A memoir portrays the author’s life experiences where the author shows personal knowledge through those experiences. A memoir isn’t a recount of the author’s entire life but it has to have a particular theme, hence the events are selected and exposed, discussed in depth as they are relative to the purpose of that particular story. An author is an observer and interpreter of the chosen events, questioning and answering what has happened, hence he/she comes to a different understanding of such events. There is a lesson in such events, the lesson that has profoundly affected or changed his/her life or the way he/she sees the world. While the author’s world has been changed, the reader is affected in a similar fashion and his/her mind is altered too.

As Anne Lamott pointed out:
“You own everything that happened to you. Tell your stories. If people wanted you to write warmly about them, they should have behaved better.”

On such a note I’d like to finish with an Excerpt from The Mosaic of the Broken Soul (A dinner with Sir Publisher and the Lady Irena).

Now is the right time to tell you the story of the Dishonest Man. Please, believe my every word, for I do not want you to doubt any comma or question mark I am going to impose. When I recollect this story in my mind, my dark pearls offer quiet rumours telling me where to go with the story. This story has never been told but locked in the leather suitcase and left on the dusty train station in Cadiz, down in Andalucia. My dear friend, my kind Nobleman, now you have made me open the leather suitcase left behind that summer when I believed that you could lock yourself in the leather suitcase and stay forgotten on the dusty train station forever.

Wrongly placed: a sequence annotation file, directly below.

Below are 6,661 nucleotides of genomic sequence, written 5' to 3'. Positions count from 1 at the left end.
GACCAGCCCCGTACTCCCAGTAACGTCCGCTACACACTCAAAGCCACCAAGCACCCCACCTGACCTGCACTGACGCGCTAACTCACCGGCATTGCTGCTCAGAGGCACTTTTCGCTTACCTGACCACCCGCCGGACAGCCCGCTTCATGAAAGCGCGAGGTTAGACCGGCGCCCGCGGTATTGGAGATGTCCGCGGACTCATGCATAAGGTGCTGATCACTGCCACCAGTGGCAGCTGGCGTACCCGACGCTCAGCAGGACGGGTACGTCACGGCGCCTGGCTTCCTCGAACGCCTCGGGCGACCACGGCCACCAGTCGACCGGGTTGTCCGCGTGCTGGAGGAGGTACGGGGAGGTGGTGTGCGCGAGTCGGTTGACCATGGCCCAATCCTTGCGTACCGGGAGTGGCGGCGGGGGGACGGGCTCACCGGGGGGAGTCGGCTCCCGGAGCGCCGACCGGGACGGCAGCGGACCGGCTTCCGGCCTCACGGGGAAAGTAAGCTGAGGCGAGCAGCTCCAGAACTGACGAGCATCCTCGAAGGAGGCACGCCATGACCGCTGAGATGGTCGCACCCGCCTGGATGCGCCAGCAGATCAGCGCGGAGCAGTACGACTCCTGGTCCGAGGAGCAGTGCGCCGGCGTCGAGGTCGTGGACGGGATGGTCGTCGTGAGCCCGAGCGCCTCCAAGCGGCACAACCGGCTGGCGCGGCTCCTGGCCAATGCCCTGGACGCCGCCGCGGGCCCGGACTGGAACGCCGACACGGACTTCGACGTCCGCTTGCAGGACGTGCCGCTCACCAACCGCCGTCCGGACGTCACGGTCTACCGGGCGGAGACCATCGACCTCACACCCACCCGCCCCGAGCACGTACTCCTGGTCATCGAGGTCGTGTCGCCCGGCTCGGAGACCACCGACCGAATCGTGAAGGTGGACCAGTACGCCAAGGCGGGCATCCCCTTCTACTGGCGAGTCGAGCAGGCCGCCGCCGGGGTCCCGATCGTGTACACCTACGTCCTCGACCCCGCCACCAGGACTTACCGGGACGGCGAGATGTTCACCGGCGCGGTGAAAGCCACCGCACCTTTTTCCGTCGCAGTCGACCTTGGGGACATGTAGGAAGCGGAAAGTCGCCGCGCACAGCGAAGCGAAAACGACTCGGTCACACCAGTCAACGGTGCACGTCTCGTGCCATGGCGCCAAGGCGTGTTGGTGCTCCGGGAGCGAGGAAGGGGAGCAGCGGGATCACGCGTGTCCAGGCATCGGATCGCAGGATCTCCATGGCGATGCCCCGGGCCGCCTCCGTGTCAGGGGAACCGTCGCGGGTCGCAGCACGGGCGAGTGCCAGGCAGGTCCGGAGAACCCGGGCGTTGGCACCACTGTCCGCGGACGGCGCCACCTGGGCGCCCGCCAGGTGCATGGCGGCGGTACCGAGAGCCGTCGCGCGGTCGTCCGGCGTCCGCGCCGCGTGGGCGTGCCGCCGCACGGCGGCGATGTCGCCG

He brought with him a woman of little brain. She claimed that she was well schooled and a worldly woman, she claimed she was a psychologist, and yet she acted as someone who had never travelled and never attended much school. There was too much of everything: strong and unpleasant perfume, and strong sentences, as she was trying to convince herself that she was a learned psychologist indeed. Because of it, nobody felt at ease. Her personality dominated all the time and all the people there were sitting on the edge of their chairs, and knives and forks were louder than they were supposed to be while dancing on the surprised plates.